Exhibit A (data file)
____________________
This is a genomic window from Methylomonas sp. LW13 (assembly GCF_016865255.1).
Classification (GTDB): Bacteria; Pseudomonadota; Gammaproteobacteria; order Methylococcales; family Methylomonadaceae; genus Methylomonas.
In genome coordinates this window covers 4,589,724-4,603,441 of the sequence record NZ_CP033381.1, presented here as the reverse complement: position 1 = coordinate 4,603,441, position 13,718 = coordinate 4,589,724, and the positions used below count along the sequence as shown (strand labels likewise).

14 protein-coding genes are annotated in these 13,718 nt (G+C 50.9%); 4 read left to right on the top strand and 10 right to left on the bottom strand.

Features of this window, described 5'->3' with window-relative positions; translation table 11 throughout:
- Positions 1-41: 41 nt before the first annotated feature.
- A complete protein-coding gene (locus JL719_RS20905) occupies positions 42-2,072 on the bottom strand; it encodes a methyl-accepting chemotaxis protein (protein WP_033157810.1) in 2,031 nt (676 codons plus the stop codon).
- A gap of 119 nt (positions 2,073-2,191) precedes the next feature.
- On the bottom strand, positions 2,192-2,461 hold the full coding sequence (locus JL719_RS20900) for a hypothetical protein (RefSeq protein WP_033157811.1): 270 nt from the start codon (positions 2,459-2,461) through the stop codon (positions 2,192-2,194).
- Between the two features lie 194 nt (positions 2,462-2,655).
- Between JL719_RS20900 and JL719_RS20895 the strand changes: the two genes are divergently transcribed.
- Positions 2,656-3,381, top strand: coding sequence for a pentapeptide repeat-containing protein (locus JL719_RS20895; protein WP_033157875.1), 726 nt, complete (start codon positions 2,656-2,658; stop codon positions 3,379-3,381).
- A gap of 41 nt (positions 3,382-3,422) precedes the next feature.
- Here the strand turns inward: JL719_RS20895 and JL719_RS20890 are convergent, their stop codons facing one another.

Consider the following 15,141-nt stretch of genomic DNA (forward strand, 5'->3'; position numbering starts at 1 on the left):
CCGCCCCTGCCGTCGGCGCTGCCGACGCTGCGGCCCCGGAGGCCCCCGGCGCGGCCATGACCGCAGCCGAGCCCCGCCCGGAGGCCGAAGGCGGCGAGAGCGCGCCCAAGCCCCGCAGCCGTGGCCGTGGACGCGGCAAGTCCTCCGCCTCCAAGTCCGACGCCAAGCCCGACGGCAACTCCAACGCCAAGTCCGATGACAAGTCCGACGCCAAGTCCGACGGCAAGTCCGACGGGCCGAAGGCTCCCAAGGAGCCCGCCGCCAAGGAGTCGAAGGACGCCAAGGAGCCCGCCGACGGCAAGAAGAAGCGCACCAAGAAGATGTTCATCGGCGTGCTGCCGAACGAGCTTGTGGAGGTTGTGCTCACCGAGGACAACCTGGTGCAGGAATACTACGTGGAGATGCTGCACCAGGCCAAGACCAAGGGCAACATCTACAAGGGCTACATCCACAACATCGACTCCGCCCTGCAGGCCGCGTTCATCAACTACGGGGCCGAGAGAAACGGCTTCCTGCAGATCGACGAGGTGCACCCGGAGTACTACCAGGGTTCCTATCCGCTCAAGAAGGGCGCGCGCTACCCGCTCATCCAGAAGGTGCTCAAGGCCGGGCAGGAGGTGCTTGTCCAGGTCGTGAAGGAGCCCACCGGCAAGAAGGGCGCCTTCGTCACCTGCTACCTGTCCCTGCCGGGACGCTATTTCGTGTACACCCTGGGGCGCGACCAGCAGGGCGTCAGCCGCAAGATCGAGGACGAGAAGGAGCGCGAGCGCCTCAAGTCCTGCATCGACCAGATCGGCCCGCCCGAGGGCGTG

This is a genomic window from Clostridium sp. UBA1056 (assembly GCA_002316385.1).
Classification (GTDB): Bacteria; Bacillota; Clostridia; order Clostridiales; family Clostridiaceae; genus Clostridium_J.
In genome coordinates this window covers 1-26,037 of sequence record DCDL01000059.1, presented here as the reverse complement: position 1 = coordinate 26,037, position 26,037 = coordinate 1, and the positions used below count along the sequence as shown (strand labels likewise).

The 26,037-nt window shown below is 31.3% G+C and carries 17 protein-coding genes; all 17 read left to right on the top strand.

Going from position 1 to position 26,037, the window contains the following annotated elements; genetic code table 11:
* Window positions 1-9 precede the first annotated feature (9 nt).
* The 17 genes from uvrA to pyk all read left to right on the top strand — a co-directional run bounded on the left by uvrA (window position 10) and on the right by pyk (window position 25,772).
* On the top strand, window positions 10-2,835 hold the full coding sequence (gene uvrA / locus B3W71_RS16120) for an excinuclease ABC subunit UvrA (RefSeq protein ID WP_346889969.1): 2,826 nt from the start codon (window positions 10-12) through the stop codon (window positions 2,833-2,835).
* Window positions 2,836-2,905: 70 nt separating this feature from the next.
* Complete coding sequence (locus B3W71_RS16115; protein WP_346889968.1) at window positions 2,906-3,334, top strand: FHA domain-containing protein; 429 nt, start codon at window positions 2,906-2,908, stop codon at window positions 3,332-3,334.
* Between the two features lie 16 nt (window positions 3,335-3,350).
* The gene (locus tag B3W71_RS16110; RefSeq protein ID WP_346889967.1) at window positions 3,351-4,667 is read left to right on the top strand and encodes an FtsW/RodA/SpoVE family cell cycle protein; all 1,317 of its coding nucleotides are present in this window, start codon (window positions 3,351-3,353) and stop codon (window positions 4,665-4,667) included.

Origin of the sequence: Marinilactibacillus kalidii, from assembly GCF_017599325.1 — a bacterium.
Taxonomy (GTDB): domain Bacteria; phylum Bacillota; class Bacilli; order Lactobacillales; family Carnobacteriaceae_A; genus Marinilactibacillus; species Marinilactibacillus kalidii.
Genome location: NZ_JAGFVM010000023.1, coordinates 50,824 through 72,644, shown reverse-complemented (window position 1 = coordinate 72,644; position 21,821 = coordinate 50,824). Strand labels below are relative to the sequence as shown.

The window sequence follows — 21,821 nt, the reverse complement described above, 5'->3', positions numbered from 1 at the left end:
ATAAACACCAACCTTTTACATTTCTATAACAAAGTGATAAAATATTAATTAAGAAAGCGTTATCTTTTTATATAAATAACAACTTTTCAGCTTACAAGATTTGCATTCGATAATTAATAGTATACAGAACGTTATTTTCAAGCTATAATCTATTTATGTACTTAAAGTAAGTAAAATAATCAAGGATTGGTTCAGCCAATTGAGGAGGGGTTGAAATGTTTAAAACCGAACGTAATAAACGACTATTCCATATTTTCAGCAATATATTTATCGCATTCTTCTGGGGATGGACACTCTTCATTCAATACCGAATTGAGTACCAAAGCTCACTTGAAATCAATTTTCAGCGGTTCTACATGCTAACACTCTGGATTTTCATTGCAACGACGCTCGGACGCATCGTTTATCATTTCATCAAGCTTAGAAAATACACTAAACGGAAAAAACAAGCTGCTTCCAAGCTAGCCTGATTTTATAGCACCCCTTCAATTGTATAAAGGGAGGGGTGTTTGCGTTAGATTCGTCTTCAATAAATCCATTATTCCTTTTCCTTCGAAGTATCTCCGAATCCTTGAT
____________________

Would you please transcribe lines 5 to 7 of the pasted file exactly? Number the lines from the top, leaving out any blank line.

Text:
Features of this window, described 5'->3' with window-relative positions; translation table 11 throughout:
- Positions 1-41: 41 nt before the first annotated feature.
- A complete protein-coding gene (locus JL719_RS20905) occupies positions 42-2,072 on the bottom strand; it encodes a methyl-accepting chemotaxis protein (protein WP_033157810.1) in 2,031 nt (676 codons plus the stop codon).